Sprouting Mayapple

Early Spring at Meadowbrook

By: David Dornberg

April 3, 2021 started out cold at 38F, but the morning was sunny with blue skies. Earlier in the week I had decided to pick-up some prepackaged wildflower seeds to plant for Shirley Heinze Land Trust. This was only my second nature outing in 2021. I would be driving to Valparaiso to the Meadowbrook preserve, so I decided that this would be a good time to do some birdwatching for early migrating birds and take my camera along in case the early spring wildflowers were blooming.

I picked up my seeds and then decided to birdwatch while it was still early in the morning. The first birds I saw were two Turkey Vultures floating on thermals high over the rolling hills, a Crow, a Downy Woodpecker, and two Ruby-crowned Kinglets moving in the forest canopy at hyper-sonic speed. I heard more birds than I saw that morning, which included a Blue Jay, Northern Cardinal, Tufted Titmouse, Northern Flicker, and a Song Sparrow. By late morning, the temperature had risen to 66F and the day just kept getting nicer!

I decided to switch to photography now that the birds had stopped singing. I retraced my steps while birdwatching but now with my camera and tripod. Meadowbrook was a former girl scout camp, so the forest around the streams and grasslands were protected from clear cutting. The deep ravines are perfect places to look up at birds and beautiful plants growing along the forest floor and along the streams.

Young Beech Tree

I started photographing high up on one of the hillsides, (on the gravel road above trail 2) because I spied an interesting beech sapling that was in front of a much older tree, which seemed to me to be lording over the younger sapling.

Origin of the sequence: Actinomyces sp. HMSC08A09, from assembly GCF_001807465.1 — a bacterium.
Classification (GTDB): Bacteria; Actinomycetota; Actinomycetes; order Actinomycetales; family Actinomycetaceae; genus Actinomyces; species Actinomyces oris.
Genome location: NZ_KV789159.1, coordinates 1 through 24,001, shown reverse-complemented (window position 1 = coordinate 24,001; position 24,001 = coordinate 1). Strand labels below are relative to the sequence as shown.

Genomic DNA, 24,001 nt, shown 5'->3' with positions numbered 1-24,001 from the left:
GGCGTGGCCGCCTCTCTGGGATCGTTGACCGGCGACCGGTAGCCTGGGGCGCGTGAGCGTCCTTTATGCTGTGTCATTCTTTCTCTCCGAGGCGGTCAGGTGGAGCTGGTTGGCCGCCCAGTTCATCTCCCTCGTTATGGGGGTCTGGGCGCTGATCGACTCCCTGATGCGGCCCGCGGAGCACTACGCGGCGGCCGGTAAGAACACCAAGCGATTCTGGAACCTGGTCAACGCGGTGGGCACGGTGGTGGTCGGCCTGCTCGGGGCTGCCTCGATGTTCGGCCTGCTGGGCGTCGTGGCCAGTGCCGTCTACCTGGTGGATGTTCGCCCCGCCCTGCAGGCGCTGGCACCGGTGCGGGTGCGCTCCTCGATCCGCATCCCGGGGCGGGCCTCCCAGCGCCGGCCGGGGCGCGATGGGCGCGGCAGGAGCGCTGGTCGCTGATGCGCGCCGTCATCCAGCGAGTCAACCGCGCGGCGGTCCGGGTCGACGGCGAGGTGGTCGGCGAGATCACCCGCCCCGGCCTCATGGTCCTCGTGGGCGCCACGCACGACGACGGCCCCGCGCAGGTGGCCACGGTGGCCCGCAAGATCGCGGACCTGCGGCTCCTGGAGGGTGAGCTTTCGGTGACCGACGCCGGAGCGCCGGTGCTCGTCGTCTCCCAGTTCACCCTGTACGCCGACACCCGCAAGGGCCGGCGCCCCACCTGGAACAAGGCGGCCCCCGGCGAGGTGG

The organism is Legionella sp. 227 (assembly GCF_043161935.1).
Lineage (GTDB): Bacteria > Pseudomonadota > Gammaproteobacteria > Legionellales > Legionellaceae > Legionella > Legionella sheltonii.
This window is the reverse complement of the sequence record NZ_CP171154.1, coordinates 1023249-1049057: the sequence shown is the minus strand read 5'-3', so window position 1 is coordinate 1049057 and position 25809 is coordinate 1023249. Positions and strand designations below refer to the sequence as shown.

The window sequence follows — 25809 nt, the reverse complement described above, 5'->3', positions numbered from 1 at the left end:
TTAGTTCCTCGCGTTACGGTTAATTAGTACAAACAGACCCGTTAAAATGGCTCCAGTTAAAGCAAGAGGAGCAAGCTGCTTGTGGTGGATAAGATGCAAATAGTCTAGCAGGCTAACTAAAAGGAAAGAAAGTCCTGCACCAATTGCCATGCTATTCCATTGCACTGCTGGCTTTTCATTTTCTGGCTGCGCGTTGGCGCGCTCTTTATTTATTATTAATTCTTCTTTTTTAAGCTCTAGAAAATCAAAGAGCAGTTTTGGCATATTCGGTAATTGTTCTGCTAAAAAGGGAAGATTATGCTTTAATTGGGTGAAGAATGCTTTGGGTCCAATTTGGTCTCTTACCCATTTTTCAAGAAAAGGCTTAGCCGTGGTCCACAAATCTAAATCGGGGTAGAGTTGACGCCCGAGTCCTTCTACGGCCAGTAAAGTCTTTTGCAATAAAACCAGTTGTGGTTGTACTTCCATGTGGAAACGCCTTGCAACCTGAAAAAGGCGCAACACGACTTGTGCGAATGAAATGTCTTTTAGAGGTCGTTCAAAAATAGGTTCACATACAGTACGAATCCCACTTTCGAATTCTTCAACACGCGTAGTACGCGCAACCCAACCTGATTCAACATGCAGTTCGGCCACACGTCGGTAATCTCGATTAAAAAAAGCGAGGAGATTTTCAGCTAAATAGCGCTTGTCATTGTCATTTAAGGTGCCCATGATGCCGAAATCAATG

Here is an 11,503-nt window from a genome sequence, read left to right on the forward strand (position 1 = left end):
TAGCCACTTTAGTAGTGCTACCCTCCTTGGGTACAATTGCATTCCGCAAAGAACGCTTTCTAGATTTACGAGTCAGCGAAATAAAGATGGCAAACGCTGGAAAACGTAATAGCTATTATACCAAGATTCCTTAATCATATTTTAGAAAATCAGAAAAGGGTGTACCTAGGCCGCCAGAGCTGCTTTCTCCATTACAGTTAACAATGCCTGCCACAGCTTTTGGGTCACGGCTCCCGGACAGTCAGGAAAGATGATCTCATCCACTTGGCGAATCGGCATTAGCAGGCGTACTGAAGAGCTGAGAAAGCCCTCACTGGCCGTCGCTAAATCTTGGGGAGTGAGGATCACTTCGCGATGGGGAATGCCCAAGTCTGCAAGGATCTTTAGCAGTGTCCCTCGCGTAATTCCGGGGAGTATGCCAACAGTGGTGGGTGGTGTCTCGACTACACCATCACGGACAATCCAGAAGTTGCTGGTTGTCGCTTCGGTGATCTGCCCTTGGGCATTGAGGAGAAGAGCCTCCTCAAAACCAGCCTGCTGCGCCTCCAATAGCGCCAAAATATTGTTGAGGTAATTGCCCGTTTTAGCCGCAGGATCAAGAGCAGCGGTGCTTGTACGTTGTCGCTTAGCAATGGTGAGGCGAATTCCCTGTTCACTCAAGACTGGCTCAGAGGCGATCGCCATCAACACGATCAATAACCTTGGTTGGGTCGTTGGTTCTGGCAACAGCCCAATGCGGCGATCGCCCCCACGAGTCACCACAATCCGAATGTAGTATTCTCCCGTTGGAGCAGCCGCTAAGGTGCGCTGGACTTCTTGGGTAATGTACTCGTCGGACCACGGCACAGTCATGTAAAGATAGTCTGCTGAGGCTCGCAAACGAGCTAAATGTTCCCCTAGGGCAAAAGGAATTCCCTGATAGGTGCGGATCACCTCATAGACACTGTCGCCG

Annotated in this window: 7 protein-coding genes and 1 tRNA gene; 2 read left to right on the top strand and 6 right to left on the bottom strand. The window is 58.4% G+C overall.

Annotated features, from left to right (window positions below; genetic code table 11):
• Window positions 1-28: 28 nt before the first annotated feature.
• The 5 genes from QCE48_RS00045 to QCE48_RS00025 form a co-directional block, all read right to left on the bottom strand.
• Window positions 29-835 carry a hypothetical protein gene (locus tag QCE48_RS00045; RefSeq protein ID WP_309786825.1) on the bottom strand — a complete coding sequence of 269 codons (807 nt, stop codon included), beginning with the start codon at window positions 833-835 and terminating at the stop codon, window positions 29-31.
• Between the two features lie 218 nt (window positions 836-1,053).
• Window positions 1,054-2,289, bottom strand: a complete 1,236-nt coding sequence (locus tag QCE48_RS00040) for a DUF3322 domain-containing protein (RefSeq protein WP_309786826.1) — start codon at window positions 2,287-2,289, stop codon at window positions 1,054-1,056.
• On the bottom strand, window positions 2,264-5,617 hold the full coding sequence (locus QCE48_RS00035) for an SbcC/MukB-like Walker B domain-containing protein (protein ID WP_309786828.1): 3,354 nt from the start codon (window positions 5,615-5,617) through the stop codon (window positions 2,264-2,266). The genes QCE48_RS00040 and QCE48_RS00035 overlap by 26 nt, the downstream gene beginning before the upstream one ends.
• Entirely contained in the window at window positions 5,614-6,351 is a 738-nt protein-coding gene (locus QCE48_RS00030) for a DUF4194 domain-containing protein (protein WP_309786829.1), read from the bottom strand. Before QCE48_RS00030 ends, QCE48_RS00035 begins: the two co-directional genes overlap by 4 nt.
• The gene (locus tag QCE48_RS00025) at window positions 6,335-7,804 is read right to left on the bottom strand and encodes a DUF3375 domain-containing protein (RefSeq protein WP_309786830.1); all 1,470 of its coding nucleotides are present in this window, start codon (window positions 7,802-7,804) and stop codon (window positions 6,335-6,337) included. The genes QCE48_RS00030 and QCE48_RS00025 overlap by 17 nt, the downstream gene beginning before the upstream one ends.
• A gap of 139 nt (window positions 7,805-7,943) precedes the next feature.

To me the older tree looked like it was protecting the beech tree from frequent wind and storms that roar through the area in the springtime.












Shell of a Tree Picture

Later I saw a most unusual sight. There was a vertical cylinder of bark, but no tree. I could see through the bark, but there was no heartwood. In preserves such as Meadowbrook, you must stay on the trails, so as not to crush and thereby destroy the rare and fragile plants that grow beside the trails. I could not investigate this cylinder of bark, because to do so would have meant leaving the trail and disturbing the natural environment.












There were a couple of trees that had blown over from powerful winds, (trail 2) which creates an interesting view of the roots that few people ever see of a tree and most never pay attention to. I decided to make my way back towards the stream bed (trails 6 & 3) as I find many interesting things close to water because all life needs it to survive.

Small bones on trail

As I walked the small bridges that span the creek, I happened on a small set of bones from an animal that had either died on the bridge or was dropped there by a predator. In my photographers’ eye I saw the making of art because of the play of shadow and beautiful light in a stark way. The bones were in the light and the shadow framed them nicely. Later, along a different stream bed I noticed a new mayapple about to unfurl its beautiful green leaves in front of a feeder log, which was rotting along the stream and was adding nutrients to the forest floor.






Spring Beauty flowerMy last photos were of Spring Beauties growing along trail 6. Most of these wildflowers are extremely small, so I needed to get down on my hands and knees to photograph them properly. Many people will tell me that there is nothing blooming as they pass by the many wildflowers. Most people just do not take the time to look around as they walk.

When you hike Meadowbrook, take the time to look up, down and all around, or you will invariably miss some small precious scene!

Also, follow the rule that says Do not forage, pick, or disturb the plants growing here. Take photos and leave only footprints, so that future visitors may enjoy their time here too. I shall return to see what is new in the future.

Before you leave, be sure to fill out the visitor sheet that is located next to the start of the trails because it helps Shirley Heinze Land Trust obtain funds to maintain the trails so that that visitors like you and me can continue to explore these special places.